Students occupying the academic quadrangle at Mount Allison University received enthusiastic support today from several professors during a teach-in organized by the campus group Divest MTA.
The group pitched tents and set up an indefinite occupation in the quad yesterday as part of its campaign to persuade the university to withdraw its endowment fund investments from the fossil fuel industry.
“The world we are living in now is a mess,” Modern Languages and Literature Professor Juan Carlos Martinez told the students during the teach-in.
He added that they shouldn’t depend on their elders to change things. “We are part of the problem,” he said.
Professor Martinez urged the students to keep speaking out in their struggle against the university’s investments in fossil fuel companies, a similar struggle he suggested, to the one being waged in Latin America against Canadian mining companies.
“You are in university now. University is the perfect time to start to act critically,” Martinez said.
Refineries instead of refinement
“Im really glad you guys are all out here,” Economics Professor Stephen Law told the students.
“Too many people think that nice people shouldn’t make a fuss. I think it’s essential that it’s the nice people who are making a fuss — a nice fuss.”
Law went on to criticize federal and provincial governments for cutting university funding while letting the rich and powerful escape paying taxes.
“We live in a province which is characterized by robber barons, under-taxation and corruption,” he said. “So, what do we get? We get refineries and not refinement.”
Law pointed to a long string of budget surpluses at Mount Allison, yet he said administrators routinely cut spending on academic programs without consulting the rest of the university community.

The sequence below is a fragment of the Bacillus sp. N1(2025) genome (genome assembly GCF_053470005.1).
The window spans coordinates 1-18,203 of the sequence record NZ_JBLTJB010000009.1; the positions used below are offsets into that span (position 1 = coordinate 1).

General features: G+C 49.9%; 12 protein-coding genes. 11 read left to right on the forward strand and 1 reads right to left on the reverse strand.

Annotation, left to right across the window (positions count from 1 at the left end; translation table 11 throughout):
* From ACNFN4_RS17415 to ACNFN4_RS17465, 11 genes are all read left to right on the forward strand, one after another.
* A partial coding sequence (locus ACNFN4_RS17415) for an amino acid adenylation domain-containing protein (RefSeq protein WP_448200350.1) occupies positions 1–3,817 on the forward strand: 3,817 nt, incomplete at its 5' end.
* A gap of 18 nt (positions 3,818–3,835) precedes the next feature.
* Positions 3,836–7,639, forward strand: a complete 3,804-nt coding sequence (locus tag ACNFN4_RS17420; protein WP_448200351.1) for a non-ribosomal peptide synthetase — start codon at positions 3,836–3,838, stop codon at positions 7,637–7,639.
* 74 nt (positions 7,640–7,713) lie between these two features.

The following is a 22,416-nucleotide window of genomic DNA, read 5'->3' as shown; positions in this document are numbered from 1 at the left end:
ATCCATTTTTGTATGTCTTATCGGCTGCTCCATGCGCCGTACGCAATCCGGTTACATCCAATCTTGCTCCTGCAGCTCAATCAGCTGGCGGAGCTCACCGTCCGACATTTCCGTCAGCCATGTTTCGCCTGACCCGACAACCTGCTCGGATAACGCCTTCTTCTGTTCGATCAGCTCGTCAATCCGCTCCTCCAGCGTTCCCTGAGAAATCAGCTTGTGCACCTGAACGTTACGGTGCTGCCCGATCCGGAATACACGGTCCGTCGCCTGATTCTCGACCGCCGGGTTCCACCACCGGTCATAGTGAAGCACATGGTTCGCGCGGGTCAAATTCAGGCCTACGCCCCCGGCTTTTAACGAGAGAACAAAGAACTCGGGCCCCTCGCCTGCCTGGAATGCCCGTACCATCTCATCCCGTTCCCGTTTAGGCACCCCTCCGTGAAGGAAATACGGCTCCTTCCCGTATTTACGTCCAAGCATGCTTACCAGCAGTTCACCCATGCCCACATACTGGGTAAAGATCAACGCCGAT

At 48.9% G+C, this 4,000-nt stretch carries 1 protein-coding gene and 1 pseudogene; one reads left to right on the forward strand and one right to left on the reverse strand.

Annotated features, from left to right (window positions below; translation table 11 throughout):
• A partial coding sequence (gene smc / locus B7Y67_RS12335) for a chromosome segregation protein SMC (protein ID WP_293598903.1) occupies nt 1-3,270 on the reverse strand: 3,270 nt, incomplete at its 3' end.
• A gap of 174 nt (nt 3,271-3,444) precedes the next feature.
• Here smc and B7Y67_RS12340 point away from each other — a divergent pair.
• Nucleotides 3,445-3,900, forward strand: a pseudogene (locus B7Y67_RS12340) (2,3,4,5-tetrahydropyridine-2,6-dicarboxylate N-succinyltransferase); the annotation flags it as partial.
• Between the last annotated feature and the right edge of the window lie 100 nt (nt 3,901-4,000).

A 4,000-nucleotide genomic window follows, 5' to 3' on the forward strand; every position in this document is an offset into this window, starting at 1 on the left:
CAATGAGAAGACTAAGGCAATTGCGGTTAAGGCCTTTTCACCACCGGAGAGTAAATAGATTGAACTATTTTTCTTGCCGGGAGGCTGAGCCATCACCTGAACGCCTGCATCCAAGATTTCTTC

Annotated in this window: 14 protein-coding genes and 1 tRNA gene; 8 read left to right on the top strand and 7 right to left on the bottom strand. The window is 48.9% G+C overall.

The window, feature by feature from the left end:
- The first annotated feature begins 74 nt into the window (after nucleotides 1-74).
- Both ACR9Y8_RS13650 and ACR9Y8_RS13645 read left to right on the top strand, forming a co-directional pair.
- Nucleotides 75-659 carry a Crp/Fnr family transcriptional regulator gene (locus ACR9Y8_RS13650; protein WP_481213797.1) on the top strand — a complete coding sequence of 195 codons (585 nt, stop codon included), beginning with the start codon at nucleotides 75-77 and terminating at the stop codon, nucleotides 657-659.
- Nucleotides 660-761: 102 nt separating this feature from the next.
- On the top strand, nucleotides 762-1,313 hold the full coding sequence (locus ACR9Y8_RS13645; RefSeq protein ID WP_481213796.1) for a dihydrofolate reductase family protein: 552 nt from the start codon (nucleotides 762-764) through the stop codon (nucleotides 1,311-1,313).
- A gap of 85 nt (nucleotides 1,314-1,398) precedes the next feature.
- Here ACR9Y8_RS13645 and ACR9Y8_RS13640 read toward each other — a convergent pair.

As for endowment funds, Law said the university’s endowment is approximately $150 million. “It’s one of the top three in Canada on a per-student basis,” he said adding that removing endowment fund investments from fossil fuel companies would mean redirecting a substantial amount of money.
Dave Thomas, who teaches Politics and International Relations, said university administrators frequently justify continuing to invest in fossil fuels on the grounds that they have a responsibility to manage funds for the maximum benefit of the university, not to meet political objectives.
Professor Thomas said that five years ago when he taught a course on socially responsible investing, he came across a research article that provided many different perspectives on what administrators call their “fiduciary responsibility.” He argued that term is actually controversial and highly contested.
“The fact that it’s such a contested term is one of the reasons why you’ve seen universities taking positions on divestment,” he said adding that it’s an issue at universities in Canada while internationally many have already withdrawn their fossil fuel investments.
“They weren’t all rounded up and thrown in jail for violating their fiduciary responsibility,” he said.
Mt. A resists change
Meantime, Alex Lepianka — one of the key organizers of Divest MTA — took issue with a statement the university’s director of marketing and communications made to CBC about the student occupation.
Robert Hiscock said the university’s Responsible Investment Committee will be submitting a number of recommendations on investment policies to Mt. A’s highest governing body, its Board of Regents. Hiscock said these will include annual disclosure of investment holdings and “creation of a new Green Fund option for donors.”
Lepianka, who served as a student representative on the committee, said the new recommendations are a cover for the university’s refusal to disinvest from the fossil fuel industry. He added that the recommendations would make more investment information available, but would maintain business as usual.
“We know that we have financial ties to the fossil fuel industry,” Lepianka said. “Because of the university’s ties to the fossil fuel industry, we need to organize…but what these recommendations do is allow the status quo, those financial ties to continue, to leave unchallenged the social context in which environmental degradation happens.”